|Giant Robber Fly - Promachus sp.|
Family Asilidae - Robber Flies
Live adult female robber flies photographed in the wild at Winfield, Illinois, USA.
I watched as this huge robber fly pounced on a honey bee that was busy gathering nectar. The next 10 minutes was spent following her around as she flew from perch to perch trying to eat her meal in peace. Finally, the unfortunate bee carcass was dropped, and off she flew.
Robber flies of this size (probably 30-35mm) do not fly so fast you cannot follow them - plus they have a low buzzing-rustling sound that greatly aids in pursuit. This is a truly awesome insect, and I relish each encounter I have with them.
There are over 7,000 species of robber flies world wide; nearly 1,000 in North America. All robber flies have stout, spiny legs, a dense moustache of bristles on the face (mystax), and 3 simple eyes (ocelli) in a characteristic depression between their two large compound eyes. The mystax helps protect the head and face when the fly encounters prey bent on defense. The antennae are short, 3-segmented, sometimes with a bristle-like structure called an arista.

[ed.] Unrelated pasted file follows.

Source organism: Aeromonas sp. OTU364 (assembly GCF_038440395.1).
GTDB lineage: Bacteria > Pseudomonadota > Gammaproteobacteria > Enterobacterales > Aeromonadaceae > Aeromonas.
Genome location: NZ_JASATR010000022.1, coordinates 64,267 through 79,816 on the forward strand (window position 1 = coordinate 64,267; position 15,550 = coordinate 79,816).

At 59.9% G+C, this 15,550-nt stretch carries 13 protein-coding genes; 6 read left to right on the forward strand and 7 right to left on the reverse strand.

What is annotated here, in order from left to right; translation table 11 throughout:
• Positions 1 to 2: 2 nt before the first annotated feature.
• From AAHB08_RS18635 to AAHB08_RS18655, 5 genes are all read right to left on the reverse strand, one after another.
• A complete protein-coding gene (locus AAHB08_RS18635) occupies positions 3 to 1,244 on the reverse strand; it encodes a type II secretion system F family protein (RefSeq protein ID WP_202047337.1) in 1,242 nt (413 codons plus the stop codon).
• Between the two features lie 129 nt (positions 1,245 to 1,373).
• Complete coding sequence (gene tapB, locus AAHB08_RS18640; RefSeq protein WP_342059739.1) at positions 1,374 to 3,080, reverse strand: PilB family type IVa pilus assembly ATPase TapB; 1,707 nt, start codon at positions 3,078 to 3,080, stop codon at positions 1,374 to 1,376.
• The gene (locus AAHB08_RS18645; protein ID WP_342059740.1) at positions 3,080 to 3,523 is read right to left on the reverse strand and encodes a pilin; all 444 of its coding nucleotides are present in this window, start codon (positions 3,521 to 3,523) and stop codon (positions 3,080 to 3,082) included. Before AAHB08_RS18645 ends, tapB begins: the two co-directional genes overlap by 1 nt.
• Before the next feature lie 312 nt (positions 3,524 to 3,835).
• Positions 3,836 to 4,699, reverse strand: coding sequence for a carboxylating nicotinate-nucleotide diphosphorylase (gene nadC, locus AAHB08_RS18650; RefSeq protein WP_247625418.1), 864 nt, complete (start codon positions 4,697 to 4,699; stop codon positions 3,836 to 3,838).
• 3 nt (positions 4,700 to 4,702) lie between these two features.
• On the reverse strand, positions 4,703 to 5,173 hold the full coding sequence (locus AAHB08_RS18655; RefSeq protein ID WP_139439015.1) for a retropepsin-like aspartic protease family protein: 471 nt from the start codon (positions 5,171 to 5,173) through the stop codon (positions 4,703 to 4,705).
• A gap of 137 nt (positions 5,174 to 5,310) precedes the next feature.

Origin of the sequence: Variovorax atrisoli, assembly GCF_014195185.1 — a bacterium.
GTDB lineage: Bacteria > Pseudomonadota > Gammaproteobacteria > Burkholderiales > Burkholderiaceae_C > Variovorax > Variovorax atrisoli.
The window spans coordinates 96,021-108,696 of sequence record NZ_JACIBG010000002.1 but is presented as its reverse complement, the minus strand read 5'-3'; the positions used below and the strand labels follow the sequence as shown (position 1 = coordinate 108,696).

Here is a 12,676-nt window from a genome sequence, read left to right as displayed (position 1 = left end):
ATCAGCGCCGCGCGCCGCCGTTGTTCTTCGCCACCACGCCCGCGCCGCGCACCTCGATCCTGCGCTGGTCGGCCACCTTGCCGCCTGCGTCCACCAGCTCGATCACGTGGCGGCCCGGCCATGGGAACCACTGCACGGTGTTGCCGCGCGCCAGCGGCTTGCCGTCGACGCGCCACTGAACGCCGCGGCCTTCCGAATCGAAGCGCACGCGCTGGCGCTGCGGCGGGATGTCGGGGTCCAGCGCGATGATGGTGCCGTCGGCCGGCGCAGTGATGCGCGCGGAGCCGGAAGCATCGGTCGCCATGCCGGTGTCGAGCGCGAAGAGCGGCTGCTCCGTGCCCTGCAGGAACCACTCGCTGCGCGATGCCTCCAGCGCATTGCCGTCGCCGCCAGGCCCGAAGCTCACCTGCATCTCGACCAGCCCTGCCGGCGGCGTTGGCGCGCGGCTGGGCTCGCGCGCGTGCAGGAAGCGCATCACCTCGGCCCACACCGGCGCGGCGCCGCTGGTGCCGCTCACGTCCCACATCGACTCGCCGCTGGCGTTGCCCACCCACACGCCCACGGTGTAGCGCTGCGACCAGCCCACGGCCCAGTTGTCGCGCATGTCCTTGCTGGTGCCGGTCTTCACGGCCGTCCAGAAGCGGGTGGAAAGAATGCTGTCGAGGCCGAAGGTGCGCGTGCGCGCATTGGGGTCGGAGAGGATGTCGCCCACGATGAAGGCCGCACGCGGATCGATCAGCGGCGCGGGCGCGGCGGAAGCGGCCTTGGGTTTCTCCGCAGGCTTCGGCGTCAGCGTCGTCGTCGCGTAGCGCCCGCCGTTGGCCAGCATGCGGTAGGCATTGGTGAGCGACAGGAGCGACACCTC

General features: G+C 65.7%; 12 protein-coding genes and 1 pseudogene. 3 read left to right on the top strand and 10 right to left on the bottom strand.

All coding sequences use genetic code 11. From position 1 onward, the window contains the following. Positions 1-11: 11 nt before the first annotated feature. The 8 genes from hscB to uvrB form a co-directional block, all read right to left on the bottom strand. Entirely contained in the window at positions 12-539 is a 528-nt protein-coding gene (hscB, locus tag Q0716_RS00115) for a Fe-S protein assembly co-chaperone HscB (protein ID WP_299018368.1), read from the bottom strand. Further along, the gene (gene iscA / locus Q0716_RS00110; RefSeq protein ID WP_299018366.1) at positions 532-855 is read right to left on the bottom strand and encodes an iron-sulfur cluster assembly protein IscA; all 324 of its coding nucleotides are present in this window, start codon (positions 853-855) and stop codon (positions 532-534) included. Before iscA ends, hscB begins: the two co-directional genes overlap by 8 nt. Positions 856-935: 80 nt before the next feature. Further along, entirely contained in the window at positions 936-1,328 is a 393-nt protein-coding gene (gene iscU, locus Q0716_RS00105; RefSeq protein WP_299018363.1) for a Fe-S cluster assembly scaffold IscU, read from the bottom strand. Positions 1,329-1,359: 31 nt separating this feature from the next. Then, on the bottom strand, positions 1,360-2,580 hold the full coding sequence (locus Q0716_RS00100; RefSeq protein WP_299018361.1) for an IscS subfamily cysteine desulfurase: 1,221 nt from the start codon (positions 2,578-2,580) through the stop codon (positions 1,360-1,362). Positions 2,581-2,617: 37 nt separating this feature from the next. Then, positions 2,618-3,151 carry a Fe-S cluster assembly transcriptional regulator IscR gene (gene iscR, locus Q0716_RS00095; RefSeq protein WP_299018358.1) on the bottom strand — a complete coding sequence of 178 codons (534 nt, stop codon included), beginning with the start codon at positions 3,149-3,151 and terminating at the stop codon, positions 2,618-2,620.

The short, strong proboscis is used to stab and inject victims with saliva containing neurotoxic and proteolytic enzymes which paralyze and digest the insides; the fly then sucks the liquefied meal much like we vacuum up an ice cream soda through a straw. Many species have long, tapering abdomens, sometimes with a sword-like ovipositor.
Flies of North America - Order Diptera. Flies are prevalent in virtually all habitats, with over 16,000 species in North America. Flies can be distinguished from all other insects in that they only have one pair of normal wings. Most flies have compound eyes and mouthparts adapted for piercing, lapping or sucking fluids.
Syrphidae | Flies Index | Tachinidae | Bee Flies | Robber Flies